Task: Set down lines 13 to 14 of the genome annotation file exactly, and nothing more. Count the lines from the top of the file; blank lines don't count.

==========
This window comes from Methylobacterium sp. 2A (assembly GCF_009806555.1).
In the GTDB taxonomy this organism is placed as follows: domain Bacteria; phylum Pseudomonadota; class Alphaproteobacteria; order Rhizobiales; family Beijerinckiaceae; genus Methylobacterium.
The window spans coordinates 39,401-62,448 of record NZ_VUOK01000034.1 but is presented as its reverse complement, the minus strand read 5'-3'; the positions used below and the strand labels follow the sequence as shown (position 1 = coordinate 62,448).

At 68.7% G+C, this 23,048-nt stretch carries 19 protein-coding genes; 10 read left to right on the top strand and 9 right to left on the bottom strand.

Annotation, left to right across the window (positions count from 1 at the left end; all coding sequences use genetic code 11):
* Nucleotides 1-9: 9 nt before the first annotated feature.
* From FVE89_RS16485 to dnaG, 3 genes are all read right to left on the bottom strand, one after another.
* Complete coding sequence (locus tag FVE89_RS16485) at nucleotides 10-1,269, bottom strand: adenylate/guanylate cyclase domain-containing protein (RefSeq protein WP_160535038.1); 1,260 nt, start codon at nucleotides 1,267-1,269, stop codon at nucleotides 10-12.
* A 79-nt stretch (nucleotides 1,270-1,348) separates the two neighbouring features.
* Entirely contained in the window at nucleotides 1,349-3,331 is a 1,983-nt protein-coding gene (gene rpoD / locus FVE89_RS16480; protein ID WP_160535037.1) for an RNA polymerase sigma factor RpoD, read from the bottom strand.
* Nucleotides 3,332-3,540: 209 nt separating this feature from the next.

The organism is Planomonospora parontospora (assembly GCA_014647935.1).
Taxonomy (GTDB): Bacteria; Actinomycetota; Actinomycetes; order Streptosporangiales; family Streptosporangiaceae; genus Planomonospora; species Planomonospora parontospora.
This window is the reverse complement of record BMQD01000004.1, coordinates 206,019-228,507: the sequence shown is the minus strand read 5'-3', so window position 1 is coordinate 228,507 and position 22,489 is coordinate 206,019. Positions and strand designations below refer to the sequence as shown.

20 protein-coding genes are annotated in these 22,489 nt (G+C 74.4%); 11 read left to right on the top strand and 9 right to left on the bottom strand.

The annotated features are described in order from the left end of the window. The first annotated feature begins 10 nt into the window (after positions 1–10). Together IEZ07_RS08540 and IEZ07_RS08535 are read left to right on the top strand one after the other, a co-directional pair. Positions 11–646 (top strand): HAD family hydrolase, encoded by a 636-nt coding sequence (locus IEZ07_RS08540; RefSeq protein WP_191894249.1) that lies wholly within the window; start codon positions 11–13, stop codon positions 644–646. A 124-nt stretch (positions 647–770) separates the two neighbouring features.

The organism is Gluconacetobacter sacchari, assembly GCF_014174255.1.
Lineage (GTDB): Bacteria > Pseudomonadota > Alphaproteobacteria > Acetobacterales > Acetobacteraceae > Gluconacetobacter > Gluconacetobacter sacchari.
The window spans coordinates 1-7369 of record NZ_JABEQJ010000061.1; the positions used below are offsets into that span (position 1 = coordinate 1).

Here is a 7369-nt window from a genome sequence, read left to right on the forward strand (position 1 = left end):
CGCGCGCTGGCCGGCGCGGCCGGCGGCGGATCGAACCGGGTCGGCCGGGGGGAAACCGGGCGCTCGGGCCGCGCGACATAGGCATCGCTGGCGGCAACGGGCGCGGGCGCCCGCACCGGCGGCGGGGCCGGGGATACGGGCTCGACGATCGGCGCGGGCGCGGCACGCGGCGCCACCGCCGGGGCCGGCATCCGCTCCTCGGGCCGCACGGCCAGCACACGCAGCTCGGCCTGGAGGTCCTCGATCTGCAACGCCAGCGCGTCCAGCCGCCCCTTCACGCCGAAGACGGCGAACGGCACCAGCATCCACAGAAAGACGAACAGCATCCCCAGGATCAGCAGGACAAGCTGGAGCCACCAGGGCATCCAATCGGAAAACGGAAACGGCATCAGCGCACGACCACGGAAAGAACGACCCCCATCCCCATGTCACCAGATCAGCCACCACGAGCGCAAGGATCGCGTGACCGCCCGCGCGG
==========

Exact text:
Taxonomy (GTDB): Bacteria; Actinomycetota; Actinomycetes; order Streptosporangiales; family Streptosporangiaceae; genus Planomonospora; species Planomonospora parontospora.
This window is the reverse complement of record BMQD01000004.1, coordinates 206,019-228,507: the sequence shown is the minus strand read 5'-3', so window position 1 is coordinate 228,507 and position 22,489 is coordinate 206,019. Positions and strand designations below refer to the sequence as shown.